Over Spring Break, three computer science students traveled to Panama to perform on-site testing of a computer program they helped develop.
The three students, seniors Mark Overholt, Will Herring and Ed Gillen, also blogged about their experiences on Bradley’s Web site.
“We were in Panama to work with the Smithsonian Tropical Research Institute on a data entry system for rainforest data plots,” Herring said. “We were also there to go through the prototype we had developed with our contacts at [the institute] and see what changes needed to be made.”
Steve Dolins, a computer science professor, has advised the students on the project for several years and accompanied them on the trip.
Though Dolins sat in on all the meetings with the institute, he said it was the students who did all the work.
“The students ran the meetings – I just listened and offered advice when necessary,” he said.
Gillen said although he has been out of the country before, the trip to Panama was a unique experience because of the project the group was there to research.
“Probably one of the more interesting ventures was when Rick [the group’s contact at the Smithsonian] took us on a hike through the rain forest,” he said. “Our project is a data entry system for a database used by the Smithsonian to collect and log tree data from different plots around the world.”
Since one of these plots is located in Panama, the group received a tour of the test area.
“Rick gave a tour of their facilities as well as the plot so he could better explain the collection process and give us a better understanding of all the data and numbers we had been working with for a year,” Gillen said.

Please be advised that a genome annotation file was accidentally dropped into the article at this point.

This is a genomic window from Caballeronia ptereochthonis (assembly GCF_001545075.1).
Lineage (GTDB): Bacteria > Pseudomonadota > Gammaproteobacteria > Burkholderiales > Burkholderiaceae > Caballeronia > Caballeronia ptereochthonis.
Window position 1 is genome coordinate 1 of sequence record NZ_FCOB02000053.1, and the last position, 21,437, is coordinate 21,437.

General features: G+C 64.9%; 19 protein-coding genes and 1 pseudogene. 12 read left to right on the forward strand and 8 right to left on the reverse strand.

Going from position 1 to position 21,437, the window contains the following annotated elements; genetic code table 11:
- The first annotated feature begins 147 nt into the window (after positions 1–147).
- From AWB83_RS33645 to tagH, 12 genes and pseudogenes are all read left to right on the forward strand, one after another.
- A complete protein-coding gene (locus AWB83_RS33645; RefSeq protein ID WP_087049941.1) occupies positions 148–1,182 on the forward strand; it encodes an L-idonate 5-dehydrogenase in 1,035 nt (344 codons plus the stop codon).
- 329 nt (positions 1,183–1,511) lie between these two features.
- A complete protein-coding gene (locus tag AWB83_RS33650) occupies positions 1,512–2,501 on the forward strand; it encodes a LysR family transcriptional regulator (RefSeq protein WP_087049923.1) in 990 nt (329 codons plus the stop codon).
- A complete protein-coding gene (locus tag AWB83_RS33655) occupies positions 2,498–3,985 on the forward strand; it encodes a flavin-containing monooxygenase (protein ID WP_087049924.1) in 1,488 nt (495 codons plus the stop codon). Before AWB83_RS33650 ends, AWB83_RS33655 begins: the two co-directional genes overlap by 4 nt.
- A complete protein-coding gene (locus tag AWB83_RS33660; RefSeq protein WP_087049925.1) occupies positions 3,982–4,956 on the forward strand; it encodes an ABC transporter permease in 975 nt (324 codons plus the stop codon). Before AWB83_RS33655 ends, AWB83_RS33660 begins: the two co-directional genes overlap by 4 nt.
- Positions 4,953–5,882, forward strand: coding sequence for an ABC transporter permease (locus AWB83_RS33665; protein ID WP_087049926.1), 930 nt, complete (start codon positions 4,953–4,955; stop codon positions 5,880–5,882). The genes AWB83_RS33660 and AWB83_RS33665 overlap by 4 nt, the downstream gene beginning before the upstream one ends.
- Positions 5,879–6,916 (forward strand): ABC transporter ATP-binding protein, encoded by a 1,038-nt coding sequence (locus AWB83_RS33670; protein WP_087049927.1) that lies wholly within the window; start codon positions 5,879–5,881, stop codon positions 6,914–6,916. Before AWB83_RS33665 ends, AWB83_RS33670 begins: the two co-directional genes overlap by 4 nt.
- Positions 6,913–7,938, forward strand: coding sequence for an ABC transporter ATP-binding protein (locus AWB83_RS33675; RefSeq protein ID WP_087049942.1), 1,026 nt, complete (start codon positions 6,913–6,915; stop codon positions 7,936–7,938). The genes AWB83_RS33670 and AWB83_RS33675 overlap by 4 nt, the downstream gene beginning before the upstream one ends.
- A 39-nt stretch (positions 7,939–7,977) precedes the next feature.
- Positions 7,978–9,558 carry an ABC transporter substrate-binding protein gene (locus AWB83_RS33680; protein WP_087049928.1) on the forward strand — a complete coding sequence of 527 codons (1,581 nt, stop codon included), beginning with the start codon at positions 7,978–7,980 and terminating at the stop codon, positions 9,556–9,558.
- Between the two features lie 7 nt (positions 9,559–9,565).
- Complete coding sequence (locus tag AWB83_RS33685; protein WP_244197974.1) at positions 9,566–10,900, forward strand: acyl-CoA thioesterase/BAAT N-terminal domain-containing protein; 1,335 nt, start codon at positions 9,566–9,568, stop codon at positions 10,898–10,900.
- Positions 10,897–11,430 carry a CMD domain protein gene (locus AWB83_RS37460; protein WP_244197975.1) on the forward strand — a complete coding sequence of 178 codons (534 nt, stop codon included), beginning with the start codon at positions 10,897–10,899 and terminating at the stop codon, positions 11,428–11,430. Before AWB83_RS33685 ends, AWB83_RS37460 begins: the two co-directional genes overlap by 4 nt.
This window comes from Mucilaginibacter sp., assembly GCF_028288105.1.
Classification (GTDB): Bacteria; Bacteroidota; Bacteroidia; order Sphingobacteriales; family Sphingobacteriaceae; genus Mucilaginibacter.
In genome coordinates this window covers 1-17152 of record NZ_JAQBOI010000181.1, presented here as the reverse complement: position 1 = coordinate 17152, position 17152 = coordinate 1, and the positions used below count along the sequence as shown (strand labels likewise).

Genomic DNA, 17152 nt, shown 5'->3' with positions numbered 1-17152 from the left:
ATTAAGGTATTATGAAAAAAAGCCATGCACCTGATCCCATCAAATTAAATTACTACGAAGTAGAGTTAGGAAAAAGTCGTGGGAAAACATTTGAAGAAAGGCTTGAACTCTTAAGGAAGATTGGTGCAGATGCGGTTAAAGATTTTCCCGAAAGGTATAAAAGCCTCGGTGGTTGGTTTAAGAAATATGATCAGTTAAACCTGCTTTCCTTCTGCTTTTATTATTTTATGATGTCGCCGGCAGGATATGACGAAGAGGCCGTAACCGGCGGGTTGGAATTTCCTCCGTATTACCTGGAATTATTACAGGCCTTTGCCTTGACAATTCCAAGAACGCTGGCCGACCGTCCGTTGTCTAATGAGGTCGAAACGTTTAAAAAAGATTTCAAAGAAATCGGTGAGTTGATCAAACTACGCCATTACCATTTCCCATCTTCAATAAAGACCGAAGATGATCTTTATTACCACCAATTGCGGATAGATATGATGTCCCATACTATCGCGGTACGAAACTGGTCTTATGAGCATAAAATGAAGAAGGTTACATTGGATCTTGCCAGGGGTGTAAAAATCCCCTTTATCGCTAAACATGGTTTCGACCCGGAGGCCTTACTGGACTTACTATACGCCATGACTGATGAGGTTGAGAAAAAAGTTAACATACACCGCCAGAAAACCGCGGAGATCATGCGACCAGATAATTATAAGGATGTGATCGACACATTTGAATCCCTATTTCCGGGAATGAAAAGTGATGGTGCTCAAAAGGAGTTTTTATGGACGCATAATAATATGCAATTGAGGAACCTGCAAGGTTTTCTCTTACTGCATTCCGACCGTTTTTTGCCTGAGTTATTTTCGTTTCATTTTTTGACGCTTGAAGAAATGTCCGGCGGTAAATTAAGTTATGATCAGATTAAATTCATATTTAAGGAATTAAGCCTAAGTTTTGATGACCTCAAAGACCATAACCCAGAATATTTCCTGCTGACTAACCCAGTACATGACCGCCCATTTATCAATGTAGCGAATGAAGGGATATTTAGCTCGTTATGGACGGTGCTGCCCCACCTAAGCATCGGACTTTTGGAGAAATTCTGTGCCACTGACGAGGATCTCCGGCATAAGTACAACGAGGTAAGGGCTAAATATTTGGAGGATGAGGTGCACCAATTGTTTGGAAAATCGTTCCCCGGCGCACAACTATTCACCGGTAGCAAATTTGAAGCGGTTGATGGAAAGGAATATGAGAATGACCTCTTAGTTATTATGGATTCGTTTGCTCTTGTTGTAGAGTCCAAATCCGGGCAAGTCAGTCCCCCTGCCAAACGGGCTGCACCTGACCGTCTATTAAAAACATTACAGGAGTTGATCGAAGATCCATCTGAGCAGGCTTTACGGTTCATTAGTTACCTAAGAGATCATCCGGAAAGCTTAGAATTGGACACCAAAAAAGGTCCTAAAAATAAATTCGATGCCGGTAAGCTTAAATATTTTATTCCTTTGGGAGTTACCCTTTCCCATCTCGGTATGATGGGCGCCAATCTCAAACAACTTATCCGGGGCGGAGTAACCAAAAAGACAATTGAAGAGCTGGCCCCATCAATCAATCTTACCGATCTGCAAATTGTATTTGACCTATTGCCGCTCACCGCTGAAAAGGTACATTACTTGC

Overholt said he thinks his experience with the project will help him in the future.
“So much of business today is customer relations and being able to deliver exactly what the customer wants,” he said. “We experienced being able to meet our customers and actually working with them to tailor the project specifically to their needs.”
The students’ work will be utilized by the institute at plots such as the one in Panama all over the world.
“We got to have lunch with the leader of the [Center for Tropical Forest Science],” Overholt said. “He was a cool guy who was telling us all of the places where he has been and where [the center] is setting up forest plots that will be using our software – one of which was in Shanghai, China.”
Gillen said the group’s contact at the Smithsonian said there may be a position open for one of the three students at the Institute after graduation.
“Rick is very interested in hiring one of us on to help finish the project,” he said “There is still a lot of work that can be done and I am sure that they would favor having one of us work on it since we are familiar with most aspects of it.”
Though the students are not guaranteed a job because of this experience, Gillen said actually getting to work on a project like this was a great learning opportunity.
“You can only get so much out of reading a book and listening to lectures, but when you get a chance to work on a project like this that is actually going to be utilized by something as big as the Smithsonian, it’s a whole different experience,” he said.